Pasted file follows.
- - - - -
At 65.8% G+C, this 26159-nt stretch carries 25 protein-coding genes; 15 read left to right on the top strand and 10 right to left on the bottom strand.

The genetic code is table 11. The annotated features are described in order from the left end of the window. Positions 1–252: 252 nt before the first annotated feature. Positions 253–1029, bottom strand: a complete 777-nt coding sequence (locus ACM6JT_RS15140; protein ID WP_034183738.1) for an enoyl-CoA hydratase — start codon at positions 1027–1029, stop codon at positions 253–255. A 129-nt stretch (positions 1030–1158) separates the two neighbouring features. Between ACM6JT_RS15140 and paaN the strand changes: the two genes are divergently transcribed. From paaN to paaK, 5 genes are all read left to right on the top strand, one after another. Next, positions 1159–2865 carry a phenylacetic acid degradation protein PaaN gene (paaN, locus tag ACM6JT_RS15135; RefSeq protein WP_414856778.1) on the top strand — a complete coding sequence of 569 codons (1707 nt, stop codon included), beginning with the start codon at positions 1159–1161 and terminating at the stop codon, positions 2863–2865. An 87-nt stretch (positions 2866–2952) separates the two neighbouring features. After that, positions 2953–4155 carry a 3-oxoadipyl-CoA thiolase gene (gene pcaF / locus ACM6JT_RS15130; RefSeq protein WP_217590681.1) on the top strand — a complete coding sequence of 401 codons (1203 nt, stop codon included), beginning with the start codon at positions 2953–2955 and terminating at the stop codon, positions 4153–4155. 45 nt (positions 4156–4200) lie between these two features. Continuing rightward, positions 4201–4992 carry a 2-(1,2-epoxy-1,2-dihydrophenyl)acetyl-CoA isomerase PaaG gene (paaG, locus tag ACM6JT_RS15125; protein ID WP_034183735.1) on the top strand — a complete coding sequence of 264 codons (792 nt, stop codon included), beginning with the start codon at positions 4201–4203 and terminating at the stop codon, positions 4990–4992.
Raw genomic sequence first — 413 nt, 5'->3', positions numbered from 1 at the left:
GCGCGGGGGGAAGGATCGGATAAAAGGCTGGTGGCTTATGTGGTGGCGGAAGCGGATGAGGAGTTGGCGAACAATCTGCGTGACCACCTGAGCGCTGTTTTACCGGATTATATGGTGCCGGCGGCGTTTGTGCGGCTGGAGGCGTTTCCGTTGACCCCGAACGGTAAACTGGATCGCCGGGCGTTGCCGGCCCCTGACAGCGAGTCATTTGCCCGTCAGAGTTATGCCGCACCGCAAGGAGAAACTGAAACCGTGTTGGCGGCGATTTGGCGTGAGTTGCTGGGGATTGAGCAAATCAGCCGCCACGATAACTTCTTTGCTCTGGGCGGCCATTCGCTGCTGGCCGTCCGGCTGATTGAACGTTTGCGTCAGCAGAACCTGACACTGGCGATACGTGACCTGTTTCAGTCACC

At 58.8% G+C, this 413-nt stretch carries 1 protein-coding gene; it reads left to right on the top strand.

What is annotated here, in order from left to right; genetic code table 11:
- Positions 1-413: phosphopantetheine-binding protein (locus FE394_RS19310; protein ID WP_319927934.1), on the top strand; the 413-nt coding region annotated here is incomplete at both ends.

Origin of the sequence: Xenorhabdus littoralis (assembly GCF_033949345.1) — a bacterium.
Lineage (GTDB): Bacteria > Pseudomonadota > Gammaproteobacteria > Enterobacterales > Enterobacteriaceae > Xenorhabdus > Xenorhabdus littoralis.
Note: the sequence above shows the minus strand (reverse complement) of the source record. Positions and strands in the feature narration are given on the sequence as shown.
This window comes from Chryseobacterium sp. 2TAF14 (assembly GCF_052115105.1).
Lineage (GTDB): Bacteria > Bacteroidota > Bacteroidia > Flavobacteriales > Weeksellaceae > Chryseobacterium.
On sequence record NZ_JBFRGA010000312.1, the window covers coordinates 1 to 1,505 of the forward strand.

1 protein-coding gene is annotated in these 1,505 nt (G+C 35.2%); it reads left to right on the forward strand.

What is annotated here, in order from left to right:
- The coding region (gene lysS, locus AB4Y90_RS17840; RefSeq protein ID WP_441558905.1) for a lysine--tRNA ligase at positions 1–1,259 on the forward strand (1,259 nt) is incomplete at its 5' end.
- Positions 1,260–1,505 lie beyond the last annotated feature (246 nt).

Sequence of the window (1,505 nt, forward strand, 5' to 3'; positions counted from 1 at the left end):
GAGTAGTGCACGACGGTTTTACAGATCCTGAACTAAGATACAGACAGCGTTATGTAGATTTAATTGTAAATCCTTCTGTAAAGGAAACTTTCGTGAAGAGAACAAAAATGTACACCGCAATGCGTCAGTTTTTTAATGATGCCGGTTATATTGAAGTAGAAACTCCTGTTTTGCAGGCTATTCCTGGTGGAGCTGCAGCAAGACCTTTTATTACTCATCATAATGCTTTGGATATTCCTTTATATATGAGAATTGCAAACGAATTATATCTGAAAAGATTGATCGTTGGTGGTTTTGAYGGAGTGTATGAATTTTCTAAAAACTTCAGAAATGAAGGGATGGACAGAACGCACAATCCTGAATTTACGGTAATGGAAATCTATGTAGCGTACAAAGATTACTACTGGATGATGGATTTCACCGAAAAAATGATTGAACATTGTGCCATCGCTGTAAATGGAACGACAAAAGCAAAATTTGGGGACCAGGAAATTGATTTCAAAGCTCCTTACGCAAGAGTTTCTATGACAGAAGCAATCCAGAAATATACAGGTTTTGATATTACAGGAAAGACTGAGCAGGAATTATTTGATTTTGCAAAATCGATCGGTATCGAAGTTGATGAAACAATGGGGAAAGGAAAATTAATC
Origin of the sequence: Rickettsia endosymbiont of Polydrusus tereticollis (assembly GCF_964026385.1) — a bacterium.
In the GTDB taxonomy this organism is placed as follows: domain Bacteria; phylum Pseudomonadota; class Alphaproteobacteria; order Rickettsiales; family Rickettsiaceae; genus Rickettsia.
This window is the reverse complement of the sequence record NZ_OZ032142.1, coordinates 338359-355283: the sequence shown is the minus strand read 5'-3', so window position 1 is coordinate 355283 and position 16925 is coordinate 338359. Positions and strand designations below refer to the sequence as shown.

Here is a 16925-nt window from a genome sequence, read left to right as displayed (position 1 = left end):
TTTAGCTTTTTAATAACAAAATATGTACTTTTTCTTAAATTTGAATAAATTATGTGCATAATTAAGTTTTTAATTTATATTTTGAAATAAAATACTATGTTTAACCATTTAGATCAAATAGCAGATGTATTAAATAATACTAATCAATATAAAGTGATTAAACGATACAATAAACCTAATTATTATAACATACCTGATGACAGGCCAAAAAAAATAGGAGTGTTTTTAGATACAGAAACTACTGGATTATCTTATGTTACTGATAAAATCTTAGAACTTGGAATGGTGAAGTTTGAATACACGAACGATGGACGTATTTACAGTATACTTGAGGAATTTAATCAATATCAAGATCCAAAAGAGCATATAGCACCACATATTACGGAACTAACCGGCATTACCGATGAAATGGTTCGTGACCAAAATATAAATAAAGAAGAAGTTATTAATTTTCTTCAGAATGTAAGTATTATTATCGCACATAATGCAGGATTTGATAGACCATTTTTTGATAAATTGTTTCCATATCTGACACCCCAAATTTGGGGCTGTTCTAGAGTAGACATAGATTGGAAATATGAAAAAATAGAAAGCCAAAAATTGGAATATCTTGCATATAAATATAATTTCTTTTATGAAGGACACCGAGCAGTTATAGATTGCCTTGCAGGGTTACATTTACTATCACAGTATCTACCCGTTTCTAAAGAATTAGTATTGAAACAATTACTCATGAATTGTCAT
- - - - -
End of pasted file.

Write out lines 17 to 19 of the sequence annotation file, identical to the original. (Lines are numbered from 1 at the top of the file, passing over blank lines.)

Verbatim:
- Positions 1,260–1,505 lie beyond the last annotated feature (246 nt).

Sequence of the window (1,505 nt, forward strand, 5' to 3'; positions counted from 1 at the left end):
GAGTAGTGCACGACGGTTTTACAGATCCTGAACTAAGATACAGACAGCGTTATGTAGATTTAATTGTAAATCCTTCTGTAAAGGAAACTTTCGTGAAGAGAACAAAAATGTACACCGCAATGCGTCAGTTTTTTAATGATGCCGGTTATATTGAAGTAGAAACTCCTGTTTTGCAGGCTATTCCTGGTGGAGCTGCAGCAAGACCTTTTATTACTCATCATAATGCTTTGGATATTCCTTTATATATGAGAATTGCAAACGAATTATATCTGAAAAGATTGATCGTTGGTGGTTTTGAYGGAGTGTATGAATTTTCTAAAAACTTCAGAAATGAAGGGATGGACAGAACGCACAATCCTGAATTTACGGTAATGGAAATCTATGTAGCGTACAAAGATTACTACTGGATGATGGATTTCACCGAAAAAATGATTGAACATTGTGCCATCGCTGTAAATGGAACGACAAAAGCAAAATTTGGGGACCAGGAAATTGATTTCAAAGCTCCTTACGCAAGAGTTTCTATGACAGAAGCAATCCAGAAATATACAGGTTTTGATATTACAGGAAAGACTGAGCAGGAATTATTTGATTTTGCAAAATCGATCGGTATCGAAGTTGATGAAACAATGGGGAAAGGAAAATTAATC